Wednesday, 5 October 2016

Vitamin D could help control TB in animals, new study shows




Date: September 28, 2016
Source: University of Surrey

Research published in Research in Veterinary Science reveals that vitamin D supplementation reduces the incidence and severity of tuberculosis (TB) in wild boar and red deer. The pilot study of 40 animals was conducted by a multidisciplinary team of scientists from the University of Surrey (UK), Universidad de Extremadura (Spain), and SME Ingulados (Spain).

Wild boar and red deer are key hosts of bovine tuberculosis -- a chronic, infectious disease mainly caused by Mycobacterium bovis -- in southern Europe, with the incidence of TB in these animals particularly high in certain areas of Spain. The research could therefore have a positive impact on animal health and -- since these species are valuable in the hunting and meat products industries -- local economies.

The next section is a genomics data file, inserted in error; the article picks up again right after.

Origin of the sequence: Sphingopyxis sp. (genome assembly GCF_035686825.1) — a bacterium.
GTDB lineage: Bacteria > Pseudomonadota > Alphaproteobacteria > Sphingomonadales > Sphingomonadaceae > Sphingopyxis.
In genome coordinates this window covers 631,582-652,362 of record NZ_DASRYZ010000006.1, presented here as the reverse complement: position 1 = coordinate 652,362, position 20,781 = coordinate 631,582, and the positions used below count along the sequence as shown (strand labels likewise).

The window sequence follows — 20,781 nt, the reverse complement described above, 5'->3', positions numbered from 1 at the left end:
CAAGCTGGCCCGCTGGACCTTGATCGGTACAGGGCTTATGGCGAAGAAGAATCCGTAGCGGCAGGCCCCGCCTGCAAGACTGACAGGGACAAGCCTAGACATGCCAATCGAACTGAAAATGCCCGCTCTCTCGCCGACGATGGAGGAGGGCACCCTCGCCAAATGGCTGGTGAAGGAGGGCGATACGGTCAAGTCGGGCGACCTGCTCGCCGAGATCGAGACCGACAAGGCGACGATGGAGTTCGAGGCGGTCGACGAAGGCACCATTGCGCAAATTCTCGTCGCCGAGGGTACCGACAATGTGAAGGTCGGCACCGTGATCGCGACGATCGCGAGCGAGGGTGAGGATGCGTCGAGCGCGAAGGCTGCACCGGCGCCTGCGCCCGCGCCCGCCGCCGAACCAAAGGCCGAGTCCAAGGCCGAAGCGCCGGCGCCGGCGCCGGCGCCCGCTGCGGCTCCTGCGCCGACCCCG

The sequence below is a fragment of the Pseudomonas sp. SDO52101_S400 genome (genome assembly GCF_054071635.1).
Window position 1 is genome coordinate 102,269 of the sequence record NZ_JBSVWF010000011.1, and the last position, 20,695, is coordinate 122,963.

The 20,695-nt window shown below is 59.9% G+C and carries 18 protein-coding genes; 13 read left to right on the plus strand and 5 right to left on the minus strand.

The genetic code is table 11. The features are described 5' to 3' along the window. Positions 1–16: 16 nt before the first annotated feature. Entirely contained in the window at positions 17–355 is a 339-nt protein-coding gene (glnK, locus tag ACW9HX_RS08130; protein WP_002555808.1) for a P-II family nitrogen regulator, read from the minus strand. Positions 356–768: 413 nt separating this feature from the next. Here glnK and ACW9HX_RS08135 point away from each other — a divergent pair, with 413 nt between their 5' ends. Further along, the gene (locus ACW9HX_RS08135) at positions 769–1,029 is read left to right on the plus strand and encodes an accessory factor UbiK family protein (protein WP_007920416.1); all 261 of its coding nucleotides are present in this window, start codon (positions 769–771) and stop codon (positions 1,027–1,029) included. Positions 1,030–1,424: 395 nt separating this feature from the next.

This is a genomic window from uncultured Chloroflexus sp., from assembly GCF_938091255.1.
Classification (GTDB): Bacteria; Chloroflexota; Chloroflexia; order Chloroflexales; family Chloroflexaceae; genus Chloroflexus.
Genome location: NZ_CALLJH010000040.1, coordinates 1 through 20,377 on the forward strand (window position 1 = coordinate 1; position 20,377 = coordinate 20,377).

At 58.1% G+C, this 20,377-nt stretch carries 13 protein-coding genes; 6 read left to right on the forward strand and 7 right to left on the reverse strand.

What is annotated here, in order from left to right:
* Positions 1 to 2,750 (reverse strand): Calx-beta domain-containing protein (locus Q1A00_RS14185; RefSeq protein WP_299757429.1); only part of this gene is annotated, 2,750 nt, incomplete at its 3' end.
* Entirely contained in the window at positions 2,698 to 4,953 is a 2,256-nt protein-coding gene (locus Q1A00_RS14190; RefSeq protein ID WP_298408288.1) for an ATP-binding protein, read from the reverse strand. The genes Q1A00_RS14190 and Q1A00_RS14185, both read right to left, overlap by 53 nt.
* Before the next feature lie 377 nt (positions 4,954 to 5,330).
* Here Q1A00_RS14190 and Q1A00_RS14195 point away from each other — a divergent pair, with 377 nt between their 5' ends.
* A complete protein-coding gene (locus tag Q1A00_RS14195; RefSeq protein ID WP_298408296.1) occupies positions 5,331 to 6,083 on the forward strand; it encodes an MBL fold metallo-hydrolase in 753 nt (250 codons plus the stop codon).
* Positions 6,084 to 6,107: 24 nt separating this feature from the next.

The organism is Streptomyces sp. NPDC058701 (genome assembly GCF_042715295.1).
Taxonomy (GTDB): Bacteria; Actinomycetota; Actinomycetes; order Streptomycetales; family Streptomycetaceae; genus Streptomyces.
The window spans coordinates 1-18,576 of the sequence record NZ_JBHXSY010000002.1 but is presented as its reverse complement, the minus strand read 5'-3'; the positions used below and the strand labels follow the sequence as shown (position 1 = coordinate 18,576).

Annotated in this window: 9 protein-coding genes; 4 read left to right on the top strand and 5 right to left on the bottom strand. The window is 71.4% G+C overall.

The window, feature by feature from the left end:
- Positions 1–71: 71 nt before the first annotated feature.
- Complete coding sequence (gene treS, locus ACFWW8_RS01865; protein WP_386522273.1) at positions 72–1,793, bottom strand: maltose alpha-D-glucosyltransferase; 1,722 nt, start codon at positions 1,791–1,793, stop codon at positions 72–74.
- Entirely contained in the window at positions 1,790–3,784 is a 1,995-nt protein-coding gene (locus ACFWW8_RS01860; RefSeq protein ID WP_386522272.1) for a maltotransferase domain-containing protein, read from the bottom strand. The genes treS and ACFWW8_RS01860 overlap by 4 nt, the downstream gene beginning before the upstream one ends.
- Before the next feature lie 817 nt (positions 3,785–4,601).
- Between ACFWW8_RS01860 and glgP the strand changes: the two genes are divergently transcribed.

The research also concludes that vitamin D supplementation could be explored in other species such as badgers, which are key hosts for bovine tuberculosis in the UK.

Vitamin D -- and other nutritional factors -- are known to influence the severity of TB in humans but its relationship with cattle and other mammals has not been studied until now. The research takes an innovative 'One Health' approach, which explores human and animal health in a holistic way using key learnings across both disciplines. At the University of Surrey, expert in human nutrition Professor Susan Lanham-New collaborated closely with veterinary scientists from the University's School of Veterinary Medicine.

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